Defense of Marriage Act

Featured Listing

Many same-gender couples eligible for big tax refunds | VIDEO

NEW YORK -- Married same-sex couples who paid extra tax because the federal government didn't recognize their marriage are now eligible to get some of that money back.

The Defense of Marriage Act, or DOMA, defined marriage as between a man and a woman, which meant married same-sex couples had to file their taxes individually. But the Supreme Court's summer ruling overturned that law.

Kentucky wants marriage lawsuit tossed out of federal court

LOUISVILLE, Ky. – The Commonwealth of Kentucky has asked a federal judge to dismiss a lawsuit that challenges the state’s ban on same-gender marriage.

Gregory Bourke and Michael De Leon, who were married in Canada almost a decade ago, filed a lawsuit in July in federal court in Louisville. They want the state to recognize legal marriages from other states or countries so that they will be given the same rights and benefits of opposite-gender couples who wed.

Featured Listing

Legal Lesson: The importance of DOMA being struck down

(Editor's note: SDGLN welcomes James Rudolph as a legal columnist for SDGLN. He will write about immigration issues. See his photo below on the left and read his mini-biography at the bottom of his first column.)

First, congratulations to having a key part of the Defense of Marriage Act (DOMA) overturned. That was a very important step in gaining rights and the respect of the federal government. That U.S. Supreme Court ruling directly impacts equality in immigration rights.

DOMA heroine Edith Winsor to headline Constitution Day luncheon

WASHINGTON – Edith Windsor, the winning plaintiff in the landmark case in which the U.S. Supreme Court ruled that Section 3 of the Defense of Marriage Act (DOMA) was unconstitutional, will be one of the guests at a Constitution Day event on Sept. 17.

Windsor and her legal team, including co-counsel Pamela Karlan, will speak about their remarkable legal journey to advance equality for LGBT Americans. Roberta Kaplan, Supreme Court Counsel of Record in the United States v. Winsor lawsuit, will also be part of the panel.

U.S. gays face challenges serving abroad

Austin Watkins had reason to celebrate when the U.S. Supreme Court overturned a key portion of the Defense of Marriage Act, marking a breakthrough in gay rights and making his husband eligible for federal benefits everywhere in the United States.

But as a civilian defense worker deployed in Japan, Watkins faces a unique barrier. It turns out that a “status of forces agreement,” signed 53 years ago by the United States and Japan, does not recognize same-sex marriage. That prevents him from living with his spouse in Okinawa.

Featured Listing

HHS issues first guidance on Supreme Court decision on DOMA

WASHINGTON -- The Department of Health and Human Services (HHS) today issued a memo clarifying that all beneficiaries in private Medicare plans have access to equal coverage when it comes to care in a nursing home where their spouse lives.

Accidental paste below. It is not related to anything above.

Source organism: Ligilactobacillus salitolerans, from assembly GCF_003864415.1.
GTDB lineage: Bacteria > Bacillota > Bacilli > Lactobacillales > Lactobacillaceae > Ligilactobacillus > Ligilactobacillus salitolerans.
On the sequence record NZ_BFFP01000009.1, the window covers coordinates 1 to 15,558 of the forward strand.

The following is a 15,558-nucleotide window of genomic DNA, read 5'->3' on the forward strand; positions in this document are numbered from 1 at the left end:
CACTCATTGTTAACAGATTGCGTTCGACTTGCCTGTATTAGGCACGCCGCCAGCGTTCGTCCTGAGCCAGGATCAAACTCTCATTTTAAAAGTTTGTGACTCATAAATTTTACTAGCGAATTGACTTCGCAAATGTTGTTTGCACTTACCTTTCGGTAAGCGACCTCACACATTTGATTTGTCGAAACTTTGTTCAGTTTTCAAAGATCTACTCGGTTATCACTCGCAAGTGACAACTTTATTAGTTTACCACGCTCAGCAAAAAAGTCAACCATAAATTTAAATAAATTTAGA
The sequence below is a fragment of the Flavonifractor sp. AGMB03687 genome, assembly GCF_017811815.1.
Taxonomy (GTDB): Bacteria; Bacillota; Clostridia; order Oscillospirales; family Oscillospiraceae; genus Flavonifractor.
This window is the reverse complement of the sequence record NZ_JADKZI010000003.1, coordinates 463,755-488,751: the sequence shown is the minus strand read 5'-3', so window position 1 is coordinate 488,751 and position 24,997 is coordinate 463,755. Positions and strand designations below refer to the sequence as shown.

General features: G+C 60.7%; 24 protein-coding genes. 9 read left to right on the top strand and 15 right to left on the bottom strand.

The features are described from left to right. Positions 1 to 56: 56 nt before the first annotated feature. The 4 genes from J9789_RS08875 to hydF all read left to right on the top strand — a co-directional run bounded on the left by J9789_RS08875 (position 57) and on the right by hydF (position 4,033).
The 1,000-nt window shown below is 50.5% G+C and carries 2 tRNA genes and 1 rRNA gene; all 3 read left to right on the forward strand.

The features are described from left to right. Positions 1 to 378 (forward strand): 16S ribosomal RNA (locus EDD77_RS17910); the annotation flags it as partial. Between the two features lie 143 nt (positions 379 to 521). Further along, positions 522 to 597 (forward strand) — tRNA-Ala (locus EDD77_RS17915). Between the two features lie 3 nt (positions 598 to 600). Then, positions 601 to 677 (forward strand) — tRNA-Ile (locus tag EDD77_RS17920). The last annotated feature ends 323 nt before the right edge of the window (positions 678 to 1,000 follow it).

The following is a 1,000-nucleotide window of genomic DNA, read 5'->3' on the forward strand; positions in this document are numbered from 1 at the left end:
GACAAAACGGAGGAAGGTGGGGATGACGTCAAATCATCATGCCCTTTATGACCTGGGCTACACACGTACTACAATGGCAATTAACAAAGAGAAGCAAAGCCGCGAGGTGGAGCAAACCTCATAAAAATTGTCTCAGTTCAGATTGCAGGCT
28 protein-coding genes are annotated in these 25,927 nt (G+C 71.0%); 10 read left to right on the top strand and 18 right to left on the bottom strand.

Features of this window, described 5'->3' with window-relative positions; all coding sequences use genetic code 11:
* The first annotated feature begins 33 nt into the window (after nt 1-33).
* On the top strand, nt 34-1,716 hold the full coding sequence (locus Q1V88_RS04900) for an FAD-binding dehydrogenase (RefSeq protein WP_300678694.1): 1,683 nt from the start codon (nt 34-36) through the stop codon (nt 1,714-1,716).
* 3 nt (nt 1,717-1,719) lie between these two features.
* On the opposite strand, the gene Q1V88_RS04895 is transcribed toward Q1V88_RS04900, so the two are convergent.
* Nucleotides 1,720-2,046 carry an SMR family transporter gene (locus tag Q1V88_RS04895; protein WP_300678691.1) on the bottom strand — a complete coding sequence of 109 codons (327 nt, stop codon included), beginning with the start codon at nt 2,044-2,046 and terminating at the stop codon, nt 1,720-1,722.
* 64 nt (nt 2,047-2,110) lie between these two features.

This is the first guidance issued by HHS in response to the recent U.S. Supreme Court ruling, which held that Section 3 of the Defense of Marriage Act (DOMA) was unconstitutional.

Court: DOMA decision requires payment of death benefits to surviving same-gender spouse

PHILADELPHIA -- Chalk up another win in court.

Judge C. Darnell Jones II of the United States District Court for the Eastern District of Pennsylvania today ordered payment of death benefits to Jennifer Tobits, the widow of Sarah Ellyn Farley, under a profit-sharing plan administered by Farley’s employer, the law firm Cozen O’Conner P.C.

Ohio judge rules for same-gender couple, one of whom is dying

James Obergefell has lived with the love of his life for 20 years before they married two weeks ago.

They also hoped to be buried next to each other, to spend eternity together, but the state of Ohio and his spouse’s relatives won’t let him – because he married another man, John Arthur, who is dying of ALS.

GOP leadership to stop spending millions defending DOMA

WASHINGTON – Speaker John Boehner and the House Republican leadership have finally decided to stop defending Defense of Marriage (DOMA) lawsuits in federal court.

To date, the House’s so-called Bipartisan Legal Advisory Group (BLAG), controlled by Boehner and his GOP lieutenants, have spent millions of dollars of taxpayer money to defend the discriminatory law.

BLAG today filed a legal document in a district court in Massachusetts asking to “withdraw as a party defendant.”

Featured Listing

COMMENTARY: Black, lesbian and getting mixed messages from Supreme Court

I now have had ample time to recover — from both shock and in awe — from the Supreme Court’s historic decisions announced in the final week of June.

My awe moment is Wednesday, June 26. It was a great day for me as a lesbian American. Historic decisions in both Windsor v. United States and Hollingsworth v. Perry were announced. Not only was DOMA finally struck down, but so too the anti-gay proponents of California’s Proposition 8.